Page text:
Economies of Scale in Costs of Land Acquisition for Nature Conservation

Market failure results in more human conversion of ecosystems for development and other uses than likely socially desirable. In response, many government agencies and nonprofits focus on conservation, often acquiring land rights to establish protected areas on which further conversion of ecosystems is precluded. The protected areas created vary greatly in size, even within a particular conservation program. Here we examine the costs that conservation organizations face when acquiring sites for protection and pay particular attention to the consequences of this variability in protected area size. We use as our case study parcels in Central and Southern Appalachian forest ecosystems that were protected through fee simple acquisition and using easements by The Nature Conservancy, a nonprofit land trust. We compare these sites to unprotected areas similar to the protected areas in terms of site characteristics as identified by post-hoc matching methods. When comparing average costs, we found parcels protected under by fee simple transactions cost less than matched unprotected parcels, and that average costs of protecting parcels using easements were lower still. We also found that acquisition costs of protected areas achieve economies of scale under fee simple transactions. However, these economies of scale were often weaker than those present when considering matched, unprotected parcels. Parcels protected by easements did not show economies of scale with area. We were able to identify a subset of transactions where the agreed price was reduced to reflect an explicit donative intent on the part of the seller. For this subset of transactions, we found that the presence of donative intent disrupted any kind of systematic relationship between lot size and acquisition costs for conservation. Our findings imply that to achieve cost effective conservation, conservation organizations will need to strategize with respect to parcel size and contract type. For example, when acquiring parcels under a fee simple transaction, economies of scale in acquisition costs provide an incentive for conservation organizations to favor larger parcels, reinforcing ecological arguments that favor protecting larger protected areas. Also, by quantifying the cost differential between fee simple and easement acquisitions, we provide a benchmark for evaluating how much greater the ecological benefits of fee simple acquisition would have to be to provide the most effective option for conservation.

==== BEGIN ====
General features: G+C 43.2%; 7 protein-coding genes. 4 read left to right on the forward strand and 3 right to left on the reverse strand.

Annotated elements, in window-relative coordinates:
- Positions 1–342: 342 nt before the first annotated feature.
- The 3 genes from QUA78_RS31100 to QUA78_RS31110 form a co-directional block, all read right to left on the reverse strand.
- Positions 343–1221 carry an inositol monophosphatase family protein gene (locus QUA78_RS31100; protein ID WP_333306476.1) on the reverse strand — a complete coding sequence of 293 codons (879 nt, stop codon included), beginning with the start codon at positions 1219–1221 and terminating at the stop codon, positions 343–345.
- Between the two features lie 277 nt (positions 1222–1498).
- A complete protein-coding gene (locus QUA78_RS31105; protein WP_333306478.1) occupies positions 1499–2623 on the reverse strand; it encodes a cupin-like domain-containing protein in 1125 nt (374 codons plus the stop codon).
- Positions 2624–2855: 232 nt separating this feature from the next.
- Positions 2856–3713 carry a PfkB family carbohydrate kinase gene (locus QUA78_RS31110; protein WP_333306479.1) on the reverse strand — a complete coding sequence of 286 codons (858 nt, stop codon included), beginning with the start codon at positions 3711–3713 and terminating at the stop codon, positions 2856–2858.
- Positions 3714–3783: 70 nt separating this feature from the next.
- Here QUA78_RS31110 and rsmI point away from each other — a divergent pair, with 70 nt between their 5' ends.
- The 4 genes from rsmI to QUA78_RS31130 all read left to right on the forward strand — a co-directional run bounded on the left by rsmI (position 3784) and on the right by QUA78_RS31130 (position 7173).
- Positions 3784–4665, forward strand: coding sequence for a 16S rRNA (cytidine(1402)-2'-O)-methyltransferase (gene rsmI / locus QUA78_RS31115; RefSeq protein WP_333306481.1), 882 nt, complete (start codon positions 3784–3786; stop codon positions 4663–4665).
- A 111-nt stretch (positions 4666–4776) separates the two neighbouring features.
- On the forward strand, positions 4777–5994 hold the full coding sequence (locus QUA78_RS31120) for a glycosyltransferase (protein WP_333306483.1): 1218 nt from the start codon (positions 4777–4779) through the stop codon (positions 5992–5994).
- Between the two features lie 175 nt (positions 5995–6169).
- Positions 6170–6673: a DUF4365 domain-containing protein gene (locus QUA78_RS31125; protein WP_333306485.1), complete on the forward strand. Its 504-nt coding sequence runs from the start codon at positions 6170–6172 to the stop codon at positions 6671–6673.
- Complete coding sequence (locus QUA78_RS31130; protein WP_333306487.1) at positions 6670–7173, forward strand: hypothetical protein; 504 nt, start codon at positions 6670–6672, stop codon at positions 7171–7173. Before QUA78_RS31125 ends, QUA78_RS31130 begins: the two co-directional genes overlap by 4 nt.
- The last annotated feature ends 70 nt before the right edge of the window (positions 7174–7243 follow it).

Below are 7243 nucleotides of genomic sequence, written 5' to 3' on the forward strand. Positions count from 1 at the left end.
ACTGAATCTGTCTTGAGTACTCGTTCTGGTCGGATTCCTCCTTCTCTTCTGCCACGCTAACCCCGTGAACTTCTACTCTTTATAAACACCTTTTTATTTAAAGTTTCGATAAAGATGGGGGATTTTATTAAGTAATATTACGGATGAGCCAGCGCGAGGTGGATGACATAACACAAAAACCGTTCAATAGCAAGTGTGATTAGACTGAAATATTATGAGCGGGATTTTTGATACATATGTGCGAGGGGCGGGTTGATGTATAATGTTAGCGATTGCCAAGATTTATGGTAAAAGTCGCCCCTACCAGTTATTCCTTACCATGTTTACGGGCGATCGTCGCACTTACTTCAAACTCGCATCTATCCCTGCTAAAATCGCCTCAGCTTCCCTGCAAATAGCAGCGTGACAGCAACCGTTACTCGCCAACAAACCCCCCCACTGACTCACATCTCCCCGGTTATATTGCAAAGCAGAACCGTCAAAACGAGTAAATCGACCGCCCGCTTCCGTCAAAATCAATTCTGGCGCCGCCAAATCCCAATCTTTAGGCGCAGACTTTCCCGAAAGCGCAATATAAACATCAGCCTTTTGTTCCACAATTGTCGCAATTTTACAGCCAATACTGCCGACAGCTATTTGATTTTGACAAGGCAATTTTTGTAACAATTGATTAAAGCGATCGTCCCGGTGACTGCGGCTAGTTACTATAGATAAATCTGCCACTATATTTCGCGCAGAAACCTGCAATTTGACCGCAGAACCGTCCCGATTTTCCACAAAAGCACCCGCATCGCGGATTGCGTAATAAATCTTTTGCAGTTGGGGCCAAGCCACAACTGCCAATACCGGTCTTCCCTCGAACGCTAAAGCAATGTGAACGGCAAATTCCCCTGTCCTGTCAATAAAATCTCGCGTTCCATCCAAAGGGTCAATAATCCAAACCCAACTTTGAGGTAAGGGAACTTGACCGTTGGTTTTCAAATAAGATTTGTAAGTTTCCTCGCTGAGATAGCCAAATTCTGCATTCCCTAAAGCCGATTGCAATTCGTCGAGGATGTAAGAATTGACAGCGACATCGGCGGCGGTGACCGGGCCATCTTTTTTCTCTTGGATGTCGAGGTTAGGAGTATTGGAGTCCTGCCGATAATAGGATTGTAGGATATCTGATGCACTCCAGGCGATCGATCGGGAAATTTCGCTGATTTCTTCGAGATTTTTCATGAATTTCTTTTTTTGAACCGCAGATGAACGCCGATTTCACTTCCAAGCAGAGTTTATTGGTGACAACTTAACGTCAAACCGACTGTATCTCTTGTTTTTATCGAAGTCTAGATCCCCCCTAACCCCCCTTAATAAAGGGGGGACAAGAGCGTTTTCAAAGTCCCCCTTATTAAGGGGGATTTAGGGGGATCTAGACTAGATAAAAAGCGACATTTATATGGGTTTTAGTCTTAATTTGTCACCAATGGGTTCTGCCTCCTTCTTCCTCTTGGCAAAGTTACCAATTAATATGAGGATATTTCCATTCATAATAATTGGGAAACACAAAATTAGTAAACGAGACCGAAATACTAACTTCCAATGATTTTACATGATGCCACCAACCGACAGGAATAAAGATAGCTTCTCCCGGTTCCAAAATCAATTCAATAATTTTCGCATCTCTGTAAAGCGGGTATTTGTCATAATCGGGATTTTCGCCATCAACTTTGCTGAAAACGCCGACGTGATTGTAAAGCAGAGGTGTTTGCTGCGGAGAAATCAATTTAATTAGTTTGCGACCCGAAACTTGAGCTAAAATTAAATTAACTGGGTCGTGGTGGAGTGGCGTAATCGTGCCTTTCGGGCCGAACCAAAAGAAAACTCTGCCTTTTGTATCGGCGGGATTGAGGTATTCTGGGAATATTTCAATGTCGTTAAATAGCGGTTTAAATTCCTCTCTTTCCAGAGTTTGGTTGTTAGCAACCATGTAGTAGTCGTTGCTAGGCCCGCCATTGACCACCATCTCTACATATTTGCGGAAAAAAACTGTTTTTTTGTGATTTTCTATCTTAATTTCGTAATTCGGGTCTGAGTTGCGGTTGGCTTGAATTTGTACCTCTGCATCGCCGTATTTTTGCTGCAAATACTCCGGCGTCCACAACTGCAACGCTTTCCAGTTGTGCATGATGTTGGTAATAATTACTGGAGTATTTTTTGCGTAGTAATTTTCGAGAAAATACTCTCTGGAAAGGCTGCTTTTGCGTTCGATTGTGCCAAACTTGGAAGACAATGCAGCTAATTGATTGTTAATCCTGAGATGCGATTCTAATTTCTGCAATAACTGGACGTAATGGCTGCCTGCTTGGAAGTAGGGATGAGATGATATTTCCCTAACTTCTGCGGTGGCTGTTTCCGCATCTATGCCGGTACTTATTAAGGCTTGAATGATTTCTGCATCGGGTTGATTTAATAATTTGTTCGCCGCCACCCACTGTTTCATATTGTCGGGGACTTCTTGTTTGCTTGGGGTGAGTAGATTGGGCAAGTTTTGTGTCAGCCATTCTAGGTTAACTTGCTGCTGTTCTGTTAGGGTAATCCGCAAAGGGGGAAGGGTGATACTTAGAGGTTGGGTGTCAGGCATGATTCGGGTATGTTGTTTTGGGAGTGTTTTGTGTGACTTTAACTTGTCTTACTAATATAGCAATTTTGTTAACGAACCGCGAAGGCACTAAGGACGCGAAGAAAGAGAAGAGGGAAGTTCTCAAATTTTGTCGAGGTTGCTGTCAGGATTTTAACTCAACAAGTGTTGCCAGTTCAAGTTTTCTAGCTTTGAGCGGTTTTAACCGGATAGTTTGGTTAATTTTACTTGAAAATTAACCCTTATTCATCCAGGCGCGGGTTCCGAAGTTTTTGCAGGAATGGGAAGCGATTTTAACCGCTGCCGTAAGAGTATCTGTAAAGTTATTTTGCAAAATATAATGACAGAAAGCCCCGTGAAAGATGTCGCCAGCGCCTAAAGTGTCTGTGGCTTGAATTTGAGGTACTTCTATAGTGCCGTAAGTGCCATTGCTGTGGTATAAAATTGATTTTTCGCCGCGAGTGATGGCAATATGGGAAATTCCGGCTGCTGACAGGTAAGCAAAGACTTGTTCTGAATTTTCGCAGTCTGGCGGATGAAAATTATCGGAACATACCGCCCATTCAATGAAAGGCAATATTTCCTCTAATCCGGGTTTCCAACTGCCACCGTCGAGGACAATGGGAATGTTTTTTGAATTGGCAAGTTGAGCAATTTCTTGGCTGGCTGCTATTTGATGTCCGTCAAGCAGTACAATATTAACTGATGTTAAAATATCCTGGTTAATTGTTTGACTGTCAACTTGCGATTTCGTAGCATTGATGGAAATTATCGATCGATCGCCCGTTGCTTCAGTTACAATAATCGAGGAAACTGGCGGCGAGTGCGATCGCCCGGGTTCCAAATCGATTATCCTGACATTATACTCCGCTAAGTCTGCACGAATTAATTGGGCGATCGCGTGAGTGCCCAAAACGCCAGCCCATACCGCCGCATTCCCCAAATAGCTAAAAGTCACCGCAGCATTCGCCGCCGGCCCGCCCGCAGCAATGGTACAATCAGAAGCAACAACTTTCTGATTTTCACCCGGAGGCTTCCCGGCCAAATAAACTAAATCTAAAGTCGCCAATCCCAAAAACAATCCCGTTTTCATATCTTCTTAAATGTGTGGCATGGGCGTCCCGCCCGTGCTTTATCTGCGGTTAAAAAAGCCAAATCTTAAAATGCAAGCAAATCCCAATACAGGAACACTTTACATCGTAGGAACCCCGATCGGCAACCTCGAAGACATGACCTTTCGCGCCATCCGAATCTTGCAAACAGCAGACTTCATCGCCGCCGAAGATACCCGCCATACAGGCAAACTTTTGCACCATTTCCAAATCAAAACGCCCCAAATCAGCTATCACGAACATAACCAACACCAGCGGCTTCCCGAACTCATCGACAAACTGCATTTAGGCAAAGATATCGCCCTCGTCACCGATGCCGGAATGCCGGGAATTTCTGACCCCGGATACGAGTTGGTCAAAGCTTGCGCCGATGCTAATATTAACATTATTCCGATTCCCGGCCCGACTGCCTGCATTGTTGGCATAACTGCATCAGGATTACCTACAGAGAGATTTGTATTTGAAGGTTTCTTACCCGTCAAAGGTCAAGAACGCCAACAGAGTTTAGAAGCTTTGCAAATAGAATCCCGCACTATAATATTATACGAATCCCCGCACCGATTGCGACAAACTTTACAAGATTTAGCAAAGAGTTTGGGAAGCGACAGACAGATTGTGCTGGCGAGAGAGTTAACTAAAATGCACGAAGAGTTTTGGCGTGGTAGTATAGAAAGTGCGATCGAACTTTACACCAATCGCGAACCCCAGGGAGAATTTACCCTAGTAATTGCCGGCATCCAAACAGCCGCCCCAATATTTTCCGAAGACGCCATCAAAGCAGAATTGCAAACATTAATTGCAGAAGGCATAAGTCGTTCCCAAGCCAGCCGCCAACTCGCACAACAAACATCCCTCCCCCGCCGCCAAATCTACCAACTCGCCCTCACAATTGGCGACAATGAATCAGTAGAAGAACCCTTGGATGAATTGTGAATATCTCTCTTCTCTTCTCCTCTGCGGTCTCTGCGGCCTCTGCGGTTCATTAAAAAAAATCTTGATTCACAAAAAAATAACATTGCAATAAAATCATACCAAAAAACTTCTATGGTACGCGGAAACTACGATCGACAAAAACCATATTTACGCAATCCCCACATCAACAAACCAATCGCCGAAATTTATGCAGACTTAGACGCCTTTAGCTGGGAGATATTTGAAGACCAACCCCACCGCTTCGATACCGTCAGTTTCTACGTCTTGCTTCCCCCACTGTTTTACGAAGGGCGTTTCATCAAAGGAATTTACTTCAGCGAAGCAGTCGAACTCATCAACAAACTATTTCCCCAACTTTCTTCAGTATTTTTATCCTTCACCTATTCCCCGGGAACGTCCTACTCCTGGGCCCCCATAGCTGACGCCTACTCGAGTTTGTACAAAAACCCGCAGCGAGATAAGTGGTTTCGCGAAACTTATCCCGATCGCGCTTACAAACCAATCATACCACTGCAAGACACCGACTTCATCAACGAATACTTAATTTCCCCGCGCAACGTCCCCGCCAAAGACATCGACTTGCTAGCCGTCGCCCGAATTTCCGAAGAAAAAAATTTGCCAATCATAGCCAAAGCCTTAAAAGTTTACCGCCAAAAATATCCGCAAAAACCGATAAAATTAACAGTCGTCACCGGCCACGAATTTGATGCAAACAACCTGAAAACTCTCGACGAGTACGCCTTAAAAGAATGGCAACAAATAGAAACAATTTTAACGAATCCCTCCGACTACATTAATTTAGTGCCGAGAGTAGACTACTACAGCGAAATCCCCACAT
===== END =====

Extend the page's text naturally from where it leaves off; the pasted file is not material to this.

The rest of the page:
Issue Date:
2014-07
Publication Type:
Conference Paper/ Presentation
PURL Identifier:
http://purl.umn.edu/177182
Total Pages:
50
JEL Codes:
Q57; Q24; Q51




 Record created 2017-04-01, last modified 2017-08-27

Fulltext:
Download fulltext
PDF

Rate this document:

Rate this document:
1
2
3
 
(Not yet reviewed)